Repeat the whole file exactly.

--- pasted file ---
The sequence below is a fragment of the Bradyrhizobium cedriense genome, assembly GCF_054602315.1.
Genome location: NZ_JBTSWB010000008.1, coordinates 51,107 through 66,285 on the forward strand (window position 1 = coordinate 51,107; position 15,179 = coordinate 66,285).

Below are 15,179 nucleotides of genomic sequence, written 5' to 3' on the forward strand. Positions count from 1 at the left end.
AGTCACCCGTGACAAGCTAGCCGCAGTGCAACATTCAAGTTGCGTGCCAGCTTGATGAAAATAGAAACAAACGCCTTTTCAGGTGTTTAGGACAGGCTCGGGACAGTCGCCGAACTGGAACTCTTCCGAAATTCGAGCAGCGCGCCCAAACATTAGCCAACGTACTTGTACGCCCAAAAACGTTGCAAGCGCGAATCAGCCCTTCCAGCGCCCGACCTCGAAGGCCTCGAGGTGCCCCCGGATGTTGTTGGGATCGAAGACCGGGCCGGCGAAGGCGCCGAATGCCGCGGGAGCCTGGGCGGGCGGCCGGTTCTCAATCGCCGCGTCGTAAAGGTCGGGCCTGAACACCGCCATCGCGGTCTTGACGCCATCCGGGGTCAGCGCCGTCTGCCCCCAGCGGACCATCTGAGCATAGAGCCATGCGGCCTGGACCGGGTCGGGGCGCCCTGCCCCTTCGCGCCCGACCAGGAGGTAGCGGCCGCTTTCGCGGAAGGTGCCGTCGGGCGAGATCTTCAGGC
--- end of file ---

The sequence below is a fragment of the Bradyrhizobium cedriense genome, assembly GCF_054602315.1.
Genome location: NZ_JBTSWB010000008.1, coordinates 51,107 through 66,285 on the forward strand (window position 1 = coordinate 51,107; position 15,179 = coordinate 66,285).

Below are 15,179 nucleotides of genomic sequence, written 5' to 3' on the forward strand. Positions count from 1 at the left end.
AGTCACCCGTGACAAGCTAGCCGCAGTGCAACATTCAAGTTGCGTGCCAGCTTGATGAAAATAGAAACAAACGCCTTTTCAGGTGTTTAGGACAGGCTCGGGACAGTCGCCGAACTGGAACTCTTCCGAAATTCGAGCAGCGCGCCCAAACATTAGCCAACGTACTTGTACGCCCAAAAACGTTGCAAGCGCGAATCAGCCCTTCCAGCGCCCGACCTCGAAGGCCTCGAGGTGCCCCCGGATGTTGTTGGGATCGAAGACCGGGCCGGCGAAGGCGCCGAATGCCGCGGGAGCCTGGGCGGGCGGCCGGTTCTCAATCGCCGCGTCGTAAAGGTCGGGCCTGAACACCGCCATCGCGGTCTTGACGCCATCCGGGGTCAGCGCCGTCTGCCCCCAGCGGACCATCTGAGCATAGAGCCATGCGGCCTGGACCGGGTCGGGGCGCCCTGCCCCTTCGCGCCCGACCAGGAGGTAGCGGCCGCTTTCGCGGAAGGTGCCGTCGGGCGAGATCTTCAGGC